Dating vintage gretsch guitars
In about 1969, Gretsch began to use another version of the Orange and Grey label on F-Hole instruments.
This third iteration of the label had “Fred Gretsch Mfg. and serial No., and it said “That Great Gretsch Sound” at the bottom. The 5-digit numbers on these labels always begin with 1 or 2 and are sequential, do not follow the “date-coded” convention, and precise dates cannot be determined using the serial numbers.
Gretsch numbered most of their guitars chronologically, which would give a pretty accurate picture of when it was built, but specs were pretty fluid, to say the least, so the serial number and the actual specs of any particular guitar may not match.
After the war that method continued, but some guitars had the serial number embossed on the headstock.
With the advent of labels in the late '40s, the serial number is usually found on the label, which is usually visible through the soundhole on hollowbody models.
They made some to unveil in January at NAMM and tried to be ready to fill orders immediately. Furthermore, some less popular models may have sat on the shelf either at the factory or at the dealer for years before being sold as new.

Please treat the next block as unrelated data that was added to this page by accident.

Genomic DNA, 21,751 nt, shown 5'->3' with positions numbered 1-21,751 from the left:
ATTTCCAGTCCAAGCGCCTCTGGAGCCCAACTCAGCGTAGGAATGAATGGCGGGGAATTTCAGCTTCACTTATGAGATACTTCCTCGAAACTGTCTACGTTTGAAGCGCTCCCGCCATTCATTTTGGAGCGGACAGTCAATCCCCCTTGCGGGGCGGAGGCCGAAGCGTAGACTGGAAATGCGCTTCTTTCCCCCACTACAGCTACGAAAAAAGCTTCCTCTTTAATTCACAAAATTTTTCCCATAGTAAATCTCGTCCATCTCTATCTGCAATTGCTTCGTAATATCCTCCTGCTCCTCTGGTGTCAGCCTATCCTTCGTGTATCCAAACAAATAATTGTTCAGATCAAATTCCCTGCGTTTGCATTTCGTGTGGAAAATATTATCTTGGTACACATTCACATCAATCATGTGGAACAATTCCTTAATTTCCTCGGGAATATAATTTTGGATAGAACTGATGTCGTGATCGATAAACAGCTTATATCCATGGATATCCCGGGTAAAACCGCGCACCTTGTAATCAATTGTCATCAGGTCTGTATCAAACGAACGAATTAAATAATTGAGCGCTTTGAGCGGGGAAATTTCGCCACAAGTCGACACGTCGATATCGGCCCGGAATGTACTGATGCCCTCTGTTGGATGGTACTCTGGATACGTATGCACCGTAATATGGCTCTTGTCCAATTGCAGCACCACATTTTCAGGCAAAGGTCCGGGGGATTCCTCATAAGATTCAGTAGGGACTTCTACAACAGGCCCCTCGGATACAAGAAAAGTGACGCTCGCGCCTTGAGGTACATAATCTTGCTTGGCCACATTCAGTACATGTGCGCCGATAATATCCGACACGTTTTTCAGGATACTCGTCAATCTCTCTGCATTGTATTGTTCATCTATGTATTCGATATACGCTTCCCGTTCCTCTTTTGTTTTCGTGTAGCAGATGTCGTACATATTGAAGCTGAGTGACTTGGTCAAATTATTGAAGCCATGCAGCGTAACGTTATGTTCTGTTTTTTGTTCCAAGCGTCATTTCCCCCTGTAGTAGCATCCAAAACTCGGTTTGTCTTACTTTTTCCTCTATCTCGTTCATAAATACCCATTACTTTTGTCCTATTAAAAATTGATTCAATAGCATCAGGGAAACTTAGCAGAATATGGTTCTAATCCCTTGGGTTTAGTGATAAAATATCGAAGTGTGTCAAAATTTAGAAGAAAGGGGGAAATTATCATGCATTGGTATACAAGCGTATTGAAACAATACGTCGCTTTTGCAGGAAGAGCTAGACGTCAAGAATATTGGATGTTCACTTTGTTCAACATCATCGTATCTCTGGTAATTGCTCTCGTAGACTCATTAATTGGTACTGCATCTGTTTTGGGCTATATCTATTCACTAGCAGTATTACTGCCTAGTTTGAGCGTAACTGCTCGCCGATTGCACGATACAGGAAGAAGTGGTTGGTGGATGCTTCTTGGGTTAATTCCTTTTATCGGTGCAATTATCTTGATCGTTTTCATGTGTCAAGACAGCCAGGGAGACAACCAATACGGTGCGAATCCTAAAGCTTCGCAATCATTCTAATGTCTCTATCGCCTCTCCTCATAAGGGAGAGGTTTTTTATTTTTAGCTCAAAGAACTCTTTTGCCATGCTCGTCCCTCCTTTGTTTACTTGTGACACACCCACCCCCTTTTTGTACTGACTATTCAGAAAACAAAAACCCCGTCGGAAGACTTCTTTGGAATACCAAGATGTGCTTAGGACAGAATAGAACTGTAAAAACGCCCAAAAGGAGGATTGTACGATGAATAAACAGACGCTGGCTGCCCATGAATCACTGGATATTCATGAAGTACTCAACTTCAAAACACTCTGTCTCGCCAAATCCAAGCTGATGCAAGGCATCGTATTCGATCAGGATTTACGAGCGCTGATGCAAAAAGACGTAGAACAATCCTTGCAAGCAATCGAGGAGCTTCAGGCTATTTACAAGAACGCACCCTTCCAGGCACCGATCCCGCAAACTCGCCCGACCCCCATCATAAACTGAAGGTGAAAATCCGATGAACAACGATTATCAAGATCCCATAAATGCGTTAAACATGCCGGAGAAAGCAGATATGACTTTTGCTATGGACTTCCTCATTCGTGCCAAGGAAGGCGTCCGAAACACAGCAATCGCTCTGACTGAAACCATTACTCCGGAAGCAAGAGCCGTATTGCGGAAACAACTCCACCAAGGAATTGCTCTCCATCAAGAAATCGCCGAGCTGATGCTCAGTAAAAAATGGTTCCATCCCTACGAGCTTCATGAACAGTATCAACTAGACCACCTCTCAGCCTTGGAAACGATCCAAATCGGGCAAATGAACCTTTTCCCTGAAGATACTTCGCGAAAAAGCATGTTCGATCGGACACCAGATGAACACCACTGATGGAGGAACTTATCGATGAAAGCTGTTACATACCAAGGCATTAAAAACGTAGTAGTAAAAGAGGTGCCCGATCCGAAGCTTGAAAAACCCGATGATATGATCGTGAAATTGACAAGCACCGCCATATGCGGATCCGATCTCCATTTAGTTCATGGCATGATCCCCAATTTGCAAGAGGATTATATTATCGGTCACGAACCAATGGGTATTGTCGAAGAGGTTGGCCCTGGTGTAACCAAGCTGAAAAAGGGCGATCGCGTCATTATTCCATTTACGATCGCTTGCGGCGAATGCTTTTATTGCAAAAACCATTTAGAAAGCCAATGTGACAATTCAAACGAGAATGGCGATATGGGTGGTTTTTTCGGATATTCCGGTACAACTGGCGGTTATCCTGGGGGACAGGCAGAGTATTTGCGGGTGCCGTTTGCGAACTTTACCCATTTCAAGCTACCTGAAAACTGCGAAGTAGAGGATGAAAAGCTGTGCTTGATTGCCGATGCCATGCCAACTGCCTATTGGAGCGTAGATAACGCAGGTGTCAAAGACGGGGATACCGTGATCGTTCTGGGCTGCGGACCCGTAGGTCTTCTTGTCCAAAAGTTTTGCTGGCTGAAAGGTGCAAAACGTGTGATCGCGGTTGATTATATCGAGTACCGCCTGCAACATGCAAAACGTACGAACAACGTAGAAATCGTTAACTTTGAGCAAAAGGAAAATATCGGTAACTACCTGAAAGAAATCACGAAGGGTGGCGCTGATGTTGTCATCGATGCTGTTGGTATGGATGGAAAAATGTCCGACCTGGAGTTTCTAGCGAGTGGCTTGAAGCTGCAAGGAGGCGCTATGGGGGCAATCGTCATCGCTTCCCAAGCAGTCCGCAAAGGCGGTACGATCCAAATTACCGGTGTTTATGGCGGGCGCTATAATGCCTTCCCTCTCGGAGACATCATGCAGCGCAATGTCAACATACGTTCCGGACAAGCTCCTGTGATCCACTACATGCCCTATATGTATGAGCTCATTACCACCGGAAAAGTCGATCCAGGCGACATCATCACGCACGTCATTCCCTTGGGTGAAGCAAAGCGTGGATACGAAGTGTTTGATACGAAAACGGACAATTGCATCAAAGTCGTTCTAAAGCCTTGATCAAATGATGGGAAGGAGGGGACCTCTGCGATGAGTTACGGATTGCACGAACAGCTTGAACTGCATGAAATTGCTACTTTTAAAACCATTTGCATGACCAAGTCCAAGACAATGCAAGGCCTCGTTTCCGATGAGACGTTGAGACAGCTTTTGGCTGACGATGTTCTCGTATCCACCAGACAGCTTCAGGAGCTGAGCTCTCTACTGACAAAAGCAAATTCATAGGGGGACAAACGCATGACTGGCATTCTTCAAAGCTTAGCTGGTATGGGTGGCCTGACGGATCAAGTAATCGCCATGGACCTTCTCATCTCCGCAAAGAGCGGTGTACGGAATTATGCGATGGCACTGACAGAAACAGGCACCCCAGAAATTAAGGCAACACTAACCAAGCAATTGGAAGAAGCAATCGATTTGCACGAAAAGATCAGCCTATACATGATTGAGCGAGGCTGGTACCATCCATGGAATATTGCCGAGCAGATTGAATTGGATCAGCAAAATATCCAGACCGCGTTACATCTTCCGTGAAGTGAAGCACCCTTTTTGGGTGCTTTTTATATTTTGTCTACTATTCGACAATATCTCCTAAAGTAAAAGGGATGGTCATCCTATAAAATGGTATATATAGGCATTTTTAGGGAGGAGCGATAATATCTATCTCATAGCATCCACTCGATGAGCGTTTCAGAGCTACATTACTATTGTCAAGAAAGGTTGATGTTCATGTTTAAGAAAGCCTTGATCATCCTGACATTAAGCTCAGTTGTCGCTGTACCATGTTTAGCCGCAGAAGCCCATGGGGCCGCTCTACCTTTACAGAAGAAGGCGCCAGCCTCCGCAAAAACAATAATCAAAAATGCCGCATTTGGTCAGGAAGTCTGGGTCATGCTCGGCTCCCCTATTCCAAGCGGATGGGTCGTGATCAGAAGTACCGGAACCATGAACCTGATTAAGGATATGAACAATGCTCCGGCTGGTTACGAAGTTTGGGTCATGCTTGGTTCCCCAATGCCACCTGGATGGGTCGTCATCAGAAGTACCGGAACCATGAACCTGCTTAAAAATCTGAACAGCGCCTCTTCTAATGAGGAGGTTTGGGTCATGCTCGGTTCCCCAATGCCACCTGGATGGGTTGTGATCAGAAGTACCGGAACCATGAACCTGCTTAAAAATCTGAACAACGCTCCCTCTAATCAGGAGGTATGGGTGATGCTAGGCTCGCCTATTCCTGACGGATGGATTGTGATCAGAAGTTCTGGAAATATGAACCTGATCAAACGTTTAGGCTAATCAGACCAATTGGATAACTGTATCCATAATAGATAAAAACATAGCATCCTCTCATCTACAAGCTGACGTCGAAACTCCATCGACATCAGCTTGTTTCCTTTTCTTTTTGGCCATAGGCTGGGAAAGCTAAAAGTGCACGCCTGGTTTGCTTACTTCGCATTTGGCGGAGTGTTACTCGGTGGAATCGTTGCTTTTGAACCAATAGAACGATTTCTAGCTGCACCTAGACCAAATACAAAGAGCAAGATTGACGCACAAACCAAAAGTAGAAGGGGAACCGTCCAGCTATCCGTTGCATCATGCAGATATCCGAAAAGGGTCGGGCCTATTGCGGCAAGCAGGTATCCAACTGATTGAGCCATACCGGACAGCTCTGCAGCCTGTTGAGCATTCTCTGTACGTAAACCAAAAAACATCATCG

Technically, they are new, since they'venever been sold.
The numbers were once again located on the back of the headstock and would have been printed in Gold, Black or White (depending on the color of the guitar).
As an example, serial number 68409 would break down as: 6: June 8: 1968 409: Unit number As an example, serial number 109837 would break down as: 10: November 9: 1969 837: Unit number Obviously, with the change of the decade, there is plenty of room for confusion in interpreting the numbers.
When Fender took over production in January 2003 the serial number scheme changed again.
Toward the end of 1967, Baldwin took over the Gretsch Company.
Another New Serial Number Scheme 1973 to 1981 A number is impressed into back of the headstock.Tags: Adult Dating, affair dating, sex dating